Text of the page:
Football News

Pep Guardiola backs his ex-Barcelona protege Xavi to follow in his footsteps “sooner or later”

By Ben Green

Published: 15:31, 30 October 2019

Manchester City manager Pep Guardiola believes former Barcelona protege Xavi will manage the Catalan club “sooner or later”. 

Guardiola initially made a name for himself in the managerial sphere when he guided Barca to seven major honours during a four-year stint between 2008 and 2012.

Will Xavi manager Barca one day? Five things to know…

  • Xavi progressed through the Barca academy and enjoyed a glittering 17-year career at the Nou Camp.
  • He was an integral part of the golden era between 2008 and 2012 when Guardiola was in charge.
  • The Spaniard’s playing style was the true embodiment of Barca’s tiki-taka philosophy.
  • Xavi has since taken to management, currently coaching Qatari outfit Al Sadd.
  • Guardiola has now backed his ex-student to one day take charge of Barca.

The current City boss assembled one of the greatest sides world football has ever seen during his reign at the Nou Camp.

Among the star-studded names in his squad was La Masia graduate Xavi, who cemented his place as a Barca legend having made over 700 appearances for the club across an illustrious 17-year spell.

Xavi called time on his Barca career in 2015, moving to Qatari outfit Al Sadd. He enjoyed four years playing at the Jassim Bin Hamad Stadium, and has since taken up a managerial role with the club.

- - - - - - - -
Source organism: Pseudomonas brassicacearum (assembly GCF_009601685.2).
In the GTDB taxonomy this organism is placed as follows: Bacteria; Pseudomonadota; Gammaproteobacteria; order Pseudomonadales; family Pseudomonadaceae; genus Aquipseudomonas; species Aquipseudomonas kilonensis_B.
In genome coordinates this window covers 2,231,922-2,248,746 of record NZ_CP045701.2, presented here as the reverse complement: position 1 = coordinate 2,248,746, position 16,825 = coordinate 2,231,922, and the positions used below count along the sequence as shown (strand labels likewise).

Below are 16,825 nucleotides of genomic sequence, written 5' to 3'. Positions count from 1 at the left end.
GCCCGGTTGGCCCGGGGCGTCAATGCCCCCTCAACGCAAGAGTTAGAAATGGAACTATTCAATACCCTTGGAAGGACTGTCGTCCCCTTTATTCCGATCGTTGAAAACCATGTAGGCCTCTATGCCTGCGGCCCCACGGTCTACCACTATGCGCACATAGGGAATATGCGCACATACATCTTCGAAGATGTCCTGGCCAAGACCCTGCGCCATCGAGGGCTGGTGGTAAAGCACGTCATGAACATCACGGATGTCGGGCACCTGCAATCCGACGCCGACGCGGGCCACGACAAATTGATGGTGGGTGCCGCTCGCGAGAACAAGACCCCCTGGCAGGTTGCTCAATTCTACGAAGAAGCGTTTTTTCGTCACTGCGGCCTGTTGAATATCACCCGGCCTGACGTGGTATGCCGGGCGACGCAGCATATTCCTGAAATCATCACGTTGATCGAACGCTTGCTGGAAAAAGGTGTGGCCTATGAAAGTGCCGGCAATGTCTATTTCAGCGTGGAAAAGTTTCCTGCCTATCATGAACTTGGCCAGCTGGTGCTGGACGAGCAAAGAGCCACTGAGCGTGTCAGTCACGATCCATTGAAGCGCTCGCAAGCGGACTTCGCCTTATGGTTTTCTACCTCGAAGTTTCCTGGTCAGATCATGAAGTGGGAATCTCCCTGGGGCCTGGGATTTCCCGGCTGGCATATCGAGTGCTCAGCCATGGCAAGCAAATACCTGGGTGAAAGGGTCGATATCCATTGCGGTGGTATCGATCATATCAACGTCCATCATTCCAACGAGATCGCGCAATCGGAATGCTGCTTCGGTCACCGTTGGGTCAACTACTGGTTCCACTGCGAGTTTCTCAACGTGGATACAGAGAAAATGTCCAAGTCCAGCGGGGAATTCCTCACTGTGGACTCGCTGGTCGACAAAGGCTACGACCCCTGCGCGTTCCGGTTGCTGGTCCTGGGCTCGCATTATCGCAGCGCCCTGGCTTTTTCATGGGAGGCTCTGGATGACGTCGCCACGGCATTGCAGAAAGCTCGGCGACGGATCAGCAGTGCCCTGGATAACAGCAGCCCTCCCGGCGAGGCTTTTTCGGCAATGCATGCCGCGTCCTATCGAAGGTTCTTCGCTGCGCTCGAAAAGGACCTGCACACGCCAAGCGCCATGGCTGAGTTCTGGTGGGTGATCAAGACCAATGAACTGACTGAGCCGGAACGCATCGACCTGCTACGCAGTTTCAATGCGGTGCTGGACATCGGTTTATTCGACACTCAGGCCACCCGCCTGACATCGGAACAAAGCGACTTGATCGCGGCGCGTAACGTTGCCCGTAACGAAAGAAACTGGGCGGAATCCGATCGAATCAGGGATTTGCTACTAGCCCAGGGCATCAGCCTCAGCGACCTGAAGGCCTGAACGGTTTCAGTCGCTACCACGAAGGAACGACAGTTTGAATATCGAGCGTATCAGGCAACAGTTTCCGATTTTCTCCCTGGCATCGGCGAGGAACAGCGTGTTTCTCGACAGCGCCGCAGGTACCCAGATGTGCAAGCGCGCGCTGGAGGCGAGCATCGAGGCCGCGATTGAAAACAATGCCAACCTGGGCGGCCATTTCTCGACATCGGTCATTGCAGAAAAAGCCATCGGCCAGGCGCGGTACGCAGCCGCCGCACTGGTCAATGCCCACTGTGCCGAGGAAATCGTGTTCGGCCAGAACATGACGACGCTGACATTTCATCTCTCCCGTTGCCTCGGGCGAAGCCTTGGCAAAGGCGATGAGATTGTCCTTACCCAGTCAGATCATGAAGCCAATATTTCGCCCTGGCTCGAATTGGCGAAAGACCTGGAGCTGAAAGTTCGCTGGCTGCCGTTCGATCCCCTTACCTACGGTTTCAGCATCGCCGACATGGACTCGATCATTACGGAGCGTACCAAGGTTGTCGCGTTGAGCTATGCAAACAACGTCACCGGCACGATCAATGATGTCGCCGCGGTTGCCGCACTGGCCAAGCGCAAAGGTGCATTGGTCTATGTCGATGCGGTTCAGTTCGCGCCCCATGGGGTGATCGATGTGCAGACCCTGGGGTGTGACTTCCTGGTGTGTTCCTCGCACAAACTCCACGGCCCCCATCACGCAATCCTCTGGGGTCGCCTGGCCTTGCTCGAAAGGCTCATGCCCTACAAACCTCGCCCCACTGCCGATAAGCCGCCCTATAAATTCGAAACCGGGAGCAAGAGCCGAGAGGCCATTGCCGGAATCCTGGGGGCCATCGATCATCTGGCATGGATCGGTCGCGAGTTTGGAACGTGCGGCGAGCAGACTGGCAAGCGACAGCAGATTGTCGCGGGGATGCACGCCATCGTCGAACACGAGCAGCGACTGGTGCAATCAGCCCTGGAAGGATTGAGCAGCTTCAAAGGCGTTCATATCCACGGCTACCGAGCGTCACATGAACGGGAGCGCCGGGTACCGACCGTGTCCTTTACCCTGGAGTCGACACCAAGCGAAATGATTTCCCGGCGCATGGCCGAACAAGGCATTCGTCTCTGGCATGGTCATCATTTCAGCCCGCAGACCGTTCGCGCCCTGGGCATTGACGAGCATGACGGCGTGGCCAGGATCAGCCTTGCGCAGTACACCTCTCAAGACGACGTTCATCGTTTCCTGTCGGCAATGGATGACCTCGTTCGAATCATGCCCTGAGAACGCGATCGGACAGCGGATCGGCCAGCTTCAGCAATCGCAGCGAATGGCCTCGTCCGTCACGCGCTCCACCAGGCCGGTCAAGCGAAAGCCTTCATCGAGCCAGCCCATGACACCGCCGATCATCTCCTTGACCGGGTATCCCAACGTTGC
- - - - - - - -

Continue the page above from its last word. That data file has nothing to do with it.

His venture into the dugout has caught the eye of Guardiola, who believes his former student will inevitably go on to manage Barca one day.

“Sooner or later it will happen,” he said in an interview with Catalunya Radio.

“He is still very young, but it will happen. He understands football and has a lot of passion and dedication. He is brave and says things very clearly.”

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Guardiola discusses Barca tenure

The 48-year-old also took time to reflect on his stint as Barca coach, explaining the joys of watching his squad develop and grow into a side of great cohesion and respect for the badge.

“I had a great time,” he said. “Between matches there wasn’t much time to enjoy, but during the process of building the team I saw that the changes worked, and everything was flowing.

“I saw the behaviour amongst the players; the chemistry that grew and their respect for the shirt.

“It was interesting to know how they distributed wages, and everything was going well.”